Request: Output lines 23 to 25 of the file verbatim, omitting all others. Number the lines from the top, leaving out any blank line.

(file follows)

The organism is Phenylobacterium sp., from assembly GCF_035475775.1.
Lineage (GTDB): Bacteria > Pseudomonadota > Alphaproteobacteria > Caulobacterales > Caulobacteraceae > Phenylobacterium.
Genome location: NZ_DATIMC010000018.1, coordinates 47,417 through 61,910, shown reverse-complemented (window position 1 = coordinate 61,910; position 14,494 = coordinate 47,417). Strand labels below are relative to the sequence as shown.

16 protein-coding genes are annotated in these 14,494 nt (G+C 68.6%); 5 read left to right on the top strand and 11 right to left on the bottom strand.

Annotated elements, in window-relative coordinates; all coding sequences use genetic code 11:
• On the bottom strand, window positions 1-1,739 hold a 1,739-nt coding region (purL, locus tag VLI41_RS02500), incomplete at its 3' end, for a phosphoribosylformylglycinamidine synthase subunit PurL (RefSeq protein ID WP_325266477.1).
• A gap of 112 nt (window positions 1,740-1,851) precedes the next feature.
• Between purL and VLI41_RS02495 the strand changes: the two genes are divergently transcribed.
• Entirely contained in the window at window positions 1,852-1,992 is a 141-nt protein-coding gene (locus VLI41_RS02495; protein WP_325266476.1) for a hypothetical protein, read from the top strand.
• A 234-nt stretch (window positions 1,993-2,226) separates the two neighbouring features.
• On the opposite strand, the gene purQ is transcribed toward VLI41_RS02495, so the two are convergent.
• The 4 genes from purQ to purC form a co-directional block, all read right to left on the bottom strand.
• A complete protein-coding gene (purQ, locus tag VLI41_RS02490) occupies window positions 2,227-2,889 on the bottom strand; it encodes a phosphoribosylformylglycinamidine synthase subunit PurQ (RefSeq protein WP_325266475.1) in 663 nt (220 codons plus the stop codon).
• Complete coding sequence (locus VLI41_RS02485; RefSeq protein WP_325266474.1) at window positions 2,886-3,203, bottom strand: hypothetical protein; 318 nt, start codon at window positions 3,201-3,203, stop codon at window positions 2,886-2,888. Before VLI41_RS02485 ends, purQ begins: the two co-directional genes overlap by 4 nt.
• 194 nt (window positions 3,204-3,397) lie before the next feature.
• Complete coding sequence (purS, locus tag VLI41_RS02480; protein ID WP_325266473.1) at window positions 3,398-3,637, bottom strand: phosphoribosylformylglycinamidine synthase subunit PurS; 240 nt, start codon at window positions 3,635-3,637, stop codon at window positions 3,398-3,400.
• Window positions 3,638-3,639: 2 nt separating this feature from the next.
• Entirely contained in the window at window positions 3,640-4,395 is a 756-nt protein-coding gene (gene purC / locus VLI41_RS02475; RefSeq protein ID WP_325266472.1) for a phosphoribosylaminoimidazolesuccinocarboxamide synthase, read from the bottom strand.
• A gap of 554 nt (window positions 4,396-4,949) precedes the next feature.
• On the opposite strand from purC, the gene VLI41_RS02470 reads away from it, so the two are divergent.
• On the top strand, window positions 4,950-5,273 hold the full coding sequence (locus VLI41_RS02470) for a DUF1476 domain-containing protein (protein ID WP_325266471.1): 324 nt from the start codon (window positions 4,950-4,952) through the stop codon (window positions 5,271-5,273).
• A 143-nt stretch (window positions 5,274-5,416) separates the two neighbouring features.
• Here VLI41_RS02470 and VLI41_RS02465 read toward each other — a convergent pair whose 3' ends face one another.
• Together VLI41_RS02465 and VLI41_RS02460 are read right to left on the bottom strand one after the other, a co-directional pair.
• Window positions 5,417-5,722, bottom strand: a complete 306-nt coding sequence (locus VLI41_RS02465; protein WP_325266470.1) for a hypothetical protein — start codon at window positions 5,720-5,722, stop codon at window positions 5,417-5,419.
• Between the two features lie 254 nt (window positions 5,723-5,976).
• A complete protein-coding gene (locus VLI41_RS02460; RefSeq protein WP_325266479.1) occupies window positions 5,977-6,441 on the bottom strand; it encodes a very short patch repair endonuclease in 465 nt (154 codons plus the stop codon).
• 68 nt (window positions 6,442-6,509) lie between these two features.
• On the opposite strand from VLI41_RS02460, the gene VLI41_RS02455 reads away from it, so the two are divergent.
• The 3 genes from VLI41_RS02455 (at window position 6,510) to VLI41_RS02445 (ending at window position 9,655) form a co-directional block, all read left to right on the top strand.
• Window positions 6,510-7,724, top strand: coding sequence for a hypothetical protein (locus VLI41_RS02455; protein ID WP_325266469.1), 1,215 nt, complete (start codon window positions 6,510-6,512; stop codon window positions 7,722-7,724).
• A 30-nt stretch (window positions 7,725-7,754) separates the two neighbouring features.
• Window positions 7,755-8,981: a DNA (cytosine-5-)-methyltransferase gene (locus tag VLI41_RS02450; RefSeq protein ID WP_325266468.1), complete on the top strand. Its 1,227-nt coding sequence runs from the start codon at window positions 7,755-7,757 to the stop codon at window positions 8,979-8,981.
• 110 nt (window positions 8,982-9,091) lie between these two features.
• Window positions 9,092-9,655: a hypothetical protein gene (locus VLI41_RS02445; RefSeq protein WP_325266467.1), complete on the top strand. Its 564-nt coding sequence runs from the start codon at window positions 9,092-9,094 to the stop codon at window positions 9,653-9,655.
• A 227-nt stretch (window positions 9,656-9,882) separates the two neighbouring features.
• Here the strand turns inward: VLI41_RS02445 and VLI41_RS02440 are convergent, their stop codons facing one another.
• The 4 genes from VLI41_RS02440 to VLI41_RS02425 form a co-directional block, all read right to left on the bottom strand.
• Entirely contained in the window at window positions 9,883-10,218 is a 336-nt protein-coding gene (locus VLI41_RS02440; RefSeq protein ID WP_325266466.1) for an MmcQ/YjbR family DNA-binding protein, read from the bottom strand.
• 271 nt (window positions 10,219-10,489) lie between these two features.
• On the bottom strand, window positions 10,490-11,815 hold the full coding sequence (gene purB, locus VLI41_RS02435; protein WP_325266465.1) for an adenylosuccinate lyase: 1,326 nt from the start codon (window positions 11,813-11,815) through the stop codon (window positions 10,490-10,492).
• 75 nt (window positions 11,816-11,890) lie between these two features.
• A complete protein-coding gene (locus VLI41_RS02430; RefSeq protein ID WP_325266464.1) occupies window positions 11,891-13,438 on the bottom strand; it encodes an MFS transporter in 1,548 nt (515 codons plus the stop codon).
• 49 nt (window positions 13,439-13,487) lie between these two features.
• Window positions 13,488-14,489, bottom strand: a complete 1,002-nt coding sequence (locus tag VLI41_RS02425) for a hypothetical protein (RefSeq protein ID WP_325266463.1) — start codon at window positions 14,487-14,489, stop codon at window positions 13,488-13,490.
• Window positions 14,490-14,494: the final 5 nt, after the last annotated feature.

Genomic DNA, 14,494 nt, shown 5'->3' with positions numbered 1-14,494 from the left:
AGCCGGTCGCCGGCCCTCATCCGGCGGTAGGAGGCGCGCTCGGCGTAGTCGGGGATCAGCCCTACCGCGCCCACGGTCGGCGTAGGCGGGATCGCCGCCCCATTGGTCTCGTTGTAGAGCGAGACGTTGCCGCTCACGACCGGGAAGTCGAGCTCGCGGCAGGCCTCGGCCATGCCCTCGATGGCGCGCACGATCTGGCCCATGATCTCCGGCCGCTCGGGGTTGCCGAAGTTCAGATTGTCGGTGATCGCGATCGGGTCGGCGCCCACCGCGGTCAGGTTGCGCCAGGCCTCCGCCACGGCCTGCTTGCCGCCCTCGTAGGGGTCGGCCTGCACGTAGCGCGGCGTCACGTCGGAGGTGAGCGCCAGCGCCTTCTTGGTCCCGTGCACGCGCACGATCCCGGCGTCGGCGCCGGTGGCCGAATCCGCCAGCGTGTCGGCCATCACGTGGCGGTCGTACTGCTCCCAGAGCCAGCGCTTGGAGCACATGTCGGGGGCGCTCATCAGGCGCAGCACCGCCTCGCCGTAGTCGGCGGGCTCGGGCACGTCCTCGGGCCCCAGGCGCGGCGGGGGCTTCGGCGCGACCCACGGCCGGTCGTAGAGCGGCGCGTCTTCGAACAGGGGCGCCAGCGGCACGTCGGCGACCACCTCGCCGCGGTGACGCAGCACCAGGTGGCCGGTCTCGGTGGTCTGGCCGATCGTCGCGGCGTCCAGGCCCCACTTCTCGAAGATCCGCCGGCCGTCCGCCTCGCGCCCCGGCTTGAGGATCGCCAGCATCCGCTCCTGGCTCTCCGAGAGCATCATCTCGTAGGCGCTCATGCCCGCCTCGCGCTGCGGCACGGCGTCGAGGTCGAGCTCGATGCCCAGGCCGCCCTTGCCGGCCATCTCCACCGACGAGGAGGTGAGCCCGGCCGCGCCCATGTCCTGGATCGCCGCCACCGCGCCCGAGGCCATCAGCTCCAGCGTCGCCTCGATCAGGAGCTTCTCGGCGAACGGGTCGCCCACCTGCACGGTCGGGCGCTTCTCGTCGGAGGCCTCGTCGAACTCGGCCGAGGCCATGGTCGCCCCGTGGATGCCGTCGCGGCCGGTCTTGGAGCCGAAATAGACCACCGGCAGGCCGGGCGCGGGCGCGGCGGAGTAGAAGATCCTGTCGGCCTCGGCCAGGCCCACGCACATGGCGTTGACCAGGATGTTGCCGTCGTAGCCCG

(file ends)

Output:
• Here VLI41_RS02470 and VLI41_RS02465 read toward each other — a convergent pair whose 3' ends face one another.
• Together VLI41_RS02465 and VLI41_RS02460 are read right to left on the bottom strand one after the other, a co-directional pair.
• Window positions 5,417-5,722, bottom strand: a complete 306-nt coding sequence (locus VLI41_RS02465; protein WP_325266470.1) for a hypothetical protein — start codon at window positions 5,720-5,722, stop codon at window positions 5,417-5,419.